(The Hill) – Former White House chief medical adviser Anthony Fauci on Saturday defended masking amid a rise in COVID cases across the country, saying he hopes people would listen to advice from health officials.
In an interview on CNN, Fauci said he is worried Americans won’t listen to recommendations from the Centers for Disease Control and Prevention (CDC) — even if masking becomes necessary again.
“I am concerned that people will not abide by recommendations,” he said. “I would hope that if we get to the point that the volume of cases is such and organizations like the CDC recommends — CDC does not mandate anything — recommends that people wear masks, I would hope that people abide by that recommendation and take into account the risks to themselves and their families.”
A small number of companies have already started asking employees to wear masks again, raising concerns that national recommendations may be needed again soon.
Fauci, who served as the face of the COVID response in the U.S. under the Trump and Biden administrations, said a study from earlier this year which claims masking is ineffective was actually misleading.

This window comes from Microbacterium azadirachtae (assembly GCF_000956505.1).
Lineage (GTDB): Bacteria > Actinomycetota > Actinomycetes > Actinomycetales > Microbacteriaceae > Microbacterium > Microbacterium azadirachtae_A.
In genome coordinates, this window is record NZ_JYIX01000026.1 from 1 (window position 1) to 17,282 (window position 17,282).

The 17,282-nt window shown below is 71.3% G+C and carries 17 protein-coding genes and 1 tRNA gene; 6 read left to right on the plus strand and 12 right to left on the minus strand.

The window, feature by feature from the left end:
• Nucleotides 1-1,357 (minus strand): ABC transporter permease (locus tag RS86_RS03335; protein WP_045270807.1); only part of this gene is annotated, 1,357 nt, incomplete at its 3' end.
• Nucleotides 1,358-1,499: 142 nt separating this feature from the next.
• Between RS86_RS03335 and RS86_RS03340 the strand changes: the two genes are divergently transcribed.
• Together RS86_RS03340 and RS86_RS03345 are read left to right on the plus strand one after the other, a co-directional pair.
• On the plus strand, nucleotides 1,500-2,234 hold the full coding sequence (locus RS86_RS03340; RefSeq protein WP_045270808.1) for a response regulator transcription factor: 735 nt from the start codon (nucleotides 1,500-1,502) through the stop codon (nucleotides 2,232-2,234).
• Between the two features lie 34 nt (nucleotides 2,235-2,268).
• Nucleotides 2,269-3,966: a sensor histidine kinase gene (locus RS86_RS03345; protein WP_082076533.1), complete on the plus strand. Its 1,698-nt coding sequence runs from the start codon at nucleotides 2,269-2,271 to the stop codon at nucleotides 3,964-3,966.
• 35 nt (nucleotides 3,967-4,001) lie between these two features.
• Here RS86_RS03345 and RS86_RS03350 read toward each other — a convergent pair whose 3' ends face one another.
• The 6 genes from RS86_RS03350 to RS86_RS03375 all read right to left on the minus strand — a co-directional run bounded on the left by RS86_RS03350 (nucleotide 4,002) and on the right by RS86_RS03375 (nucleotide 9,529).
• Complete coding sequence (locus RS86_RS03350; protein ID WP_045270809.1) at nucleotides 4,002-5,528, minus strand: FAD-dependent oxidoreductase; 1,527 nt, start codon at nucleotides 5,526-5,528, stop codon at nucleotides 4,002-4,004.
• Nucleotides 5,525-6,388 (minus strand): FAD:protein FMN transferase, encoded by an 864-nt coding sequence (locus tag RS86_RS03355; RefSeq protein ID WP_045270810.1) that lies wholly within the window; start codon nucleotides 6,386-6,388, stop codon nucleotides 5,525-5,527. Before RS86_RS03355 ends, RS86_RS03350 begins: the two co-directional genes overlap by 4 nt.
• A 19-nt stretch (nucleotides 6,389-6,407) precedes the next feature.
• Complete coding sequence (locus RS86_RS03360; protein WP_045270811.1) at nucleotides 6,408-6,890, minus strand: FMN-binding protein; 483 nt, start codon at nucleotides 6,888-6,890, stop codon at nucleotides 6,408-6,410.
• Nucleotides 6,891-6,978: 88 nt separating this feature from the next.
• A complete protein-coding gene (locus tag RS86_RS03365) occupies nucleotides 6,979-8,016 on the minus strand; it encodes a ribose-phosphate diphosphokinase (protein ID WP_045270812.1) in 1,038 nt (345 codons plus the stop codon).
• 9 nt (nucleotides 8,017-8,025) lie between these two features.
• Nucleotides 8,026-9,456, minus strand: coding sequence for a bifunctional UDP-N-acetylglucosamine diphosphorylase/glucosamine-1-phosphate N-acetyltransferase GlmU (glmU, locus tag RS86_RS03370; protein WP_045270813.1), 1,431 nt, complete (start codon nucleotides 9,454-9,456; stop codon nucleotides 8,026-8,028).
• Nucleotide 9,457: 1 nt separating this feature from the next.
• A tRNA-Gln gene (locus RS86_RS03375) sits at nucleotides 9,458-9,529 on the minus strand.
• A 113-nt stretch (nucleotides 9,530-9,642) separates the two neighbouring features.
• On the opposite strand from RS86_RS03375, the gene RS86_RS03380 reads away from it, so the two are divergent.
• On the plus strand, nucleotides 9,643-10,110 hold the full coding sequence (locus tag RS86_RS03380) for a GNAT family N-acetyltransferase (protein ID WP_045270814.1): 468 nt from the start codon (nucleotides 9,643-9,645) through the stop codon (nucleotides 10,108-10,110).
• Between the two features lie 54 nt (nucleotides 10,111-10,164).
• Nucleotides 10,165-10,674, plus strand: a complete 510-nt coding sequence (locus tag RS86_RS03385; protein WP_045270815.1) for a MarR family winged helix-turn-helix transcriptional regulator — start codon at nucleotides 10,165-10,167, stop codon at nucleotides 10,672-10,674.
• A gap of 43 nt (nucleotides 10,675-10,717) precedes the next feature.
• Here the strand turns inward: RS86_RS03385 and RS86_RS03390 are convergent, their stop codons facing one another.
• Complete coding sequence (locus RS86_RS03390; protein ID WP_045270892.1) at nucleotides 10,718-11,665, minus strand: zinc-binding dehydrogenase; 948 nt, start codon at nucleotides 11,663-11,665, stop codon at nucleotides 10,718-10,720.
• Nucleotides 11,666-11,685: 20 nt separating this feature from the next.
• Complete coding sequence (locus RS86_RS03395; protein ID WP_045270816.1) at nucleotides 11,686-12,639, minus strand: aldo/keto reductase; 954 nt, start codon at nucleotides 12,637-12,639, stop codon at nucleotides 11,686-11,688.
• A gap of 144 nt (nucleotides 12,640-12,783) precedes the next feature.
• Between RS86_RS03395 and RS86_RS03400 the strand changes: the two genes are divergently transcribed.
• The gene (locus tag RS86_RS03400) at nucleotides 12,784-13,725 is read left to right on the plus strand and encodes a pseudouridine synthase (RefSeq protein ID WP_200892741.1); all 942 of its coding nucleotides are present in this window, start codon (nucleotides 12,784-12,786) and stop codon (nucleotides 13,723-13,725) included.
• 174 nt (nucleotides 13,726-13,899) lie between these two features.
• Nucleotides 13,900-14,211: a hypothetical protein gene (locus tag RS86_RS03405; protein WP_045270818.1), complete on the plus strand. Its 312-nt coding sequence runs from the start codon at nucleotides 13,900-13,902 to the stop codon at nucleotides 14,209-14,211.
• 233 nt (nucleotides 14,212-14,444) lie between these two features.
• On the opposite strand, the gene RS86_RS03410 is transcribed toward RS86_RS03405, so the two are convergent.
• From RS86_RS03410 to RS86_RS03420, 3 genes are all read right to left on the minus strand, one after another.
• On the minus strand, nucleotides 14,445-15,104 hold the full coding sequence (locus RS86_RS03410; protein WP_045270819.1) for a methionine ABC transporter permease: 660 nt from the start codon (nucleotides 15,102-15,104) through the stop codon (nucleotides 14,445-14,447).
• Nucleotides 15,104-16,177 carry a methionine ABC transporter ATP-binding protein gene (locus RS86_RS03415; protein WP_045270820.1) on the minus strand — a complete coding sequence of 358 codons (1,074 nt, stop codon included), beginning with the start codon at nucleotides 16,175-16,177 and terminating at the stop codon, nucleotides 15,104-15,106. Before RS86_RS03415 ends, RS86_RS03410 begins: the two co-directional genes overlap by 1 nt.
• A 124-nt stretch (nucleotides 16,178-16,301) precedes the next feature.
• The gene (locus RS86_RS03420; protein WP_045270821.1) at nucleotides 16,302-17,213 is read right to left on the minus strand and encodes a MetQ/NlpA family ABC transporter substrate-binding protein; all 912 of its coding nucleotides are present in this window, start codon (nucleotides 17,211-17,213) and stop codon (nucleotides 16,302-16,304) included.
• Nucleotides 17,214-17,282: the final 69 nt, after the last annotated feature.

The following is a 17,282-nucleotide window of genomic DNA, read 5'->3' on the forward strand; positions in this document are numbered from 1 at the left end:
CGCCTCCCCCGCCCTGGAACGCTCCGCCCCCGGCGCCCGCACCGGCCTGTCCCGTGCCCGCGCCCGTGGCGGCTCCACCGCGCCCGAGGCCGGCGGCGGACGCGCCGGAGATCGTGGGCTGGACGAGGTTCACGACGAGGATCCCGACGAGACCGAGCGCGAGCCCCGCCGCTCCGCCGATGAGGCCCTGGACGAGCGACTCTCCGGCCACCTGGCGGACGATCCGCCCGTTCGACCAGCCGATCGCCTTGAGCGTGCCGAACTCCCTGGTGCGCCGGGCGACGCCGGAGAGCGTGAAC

“When you’re talking about the effect on the pandemic as a whole, the data is less strong,” Fauci, who retired from his senior health post last year, said. “But when you talk about an individual basis of someone protecting themselves … there’s no doubt that there’s many studies that show that there is an advantage [to masks].”
The study, from respected British database Cochrane, claimed that masking “probably makes little or no difference.” It went viral in anti-mask and COVID-skeptic communities this spring, but has been called out as misleading by fact-checkers.
Cochrane also put out a statement saying the piece was “widely misinterpreted” in March.
COVID cases are on the rise again nationwide after a late summer surge hit cities like Houston especially hard. There was about a 19% increase in COVID hospitalizations and 18% increase in deaths in the last week, according to CDC data.
Despite the recent rise, the numbers are in line with rates of hospitalization seen this past February, which fell after a spike in the winter.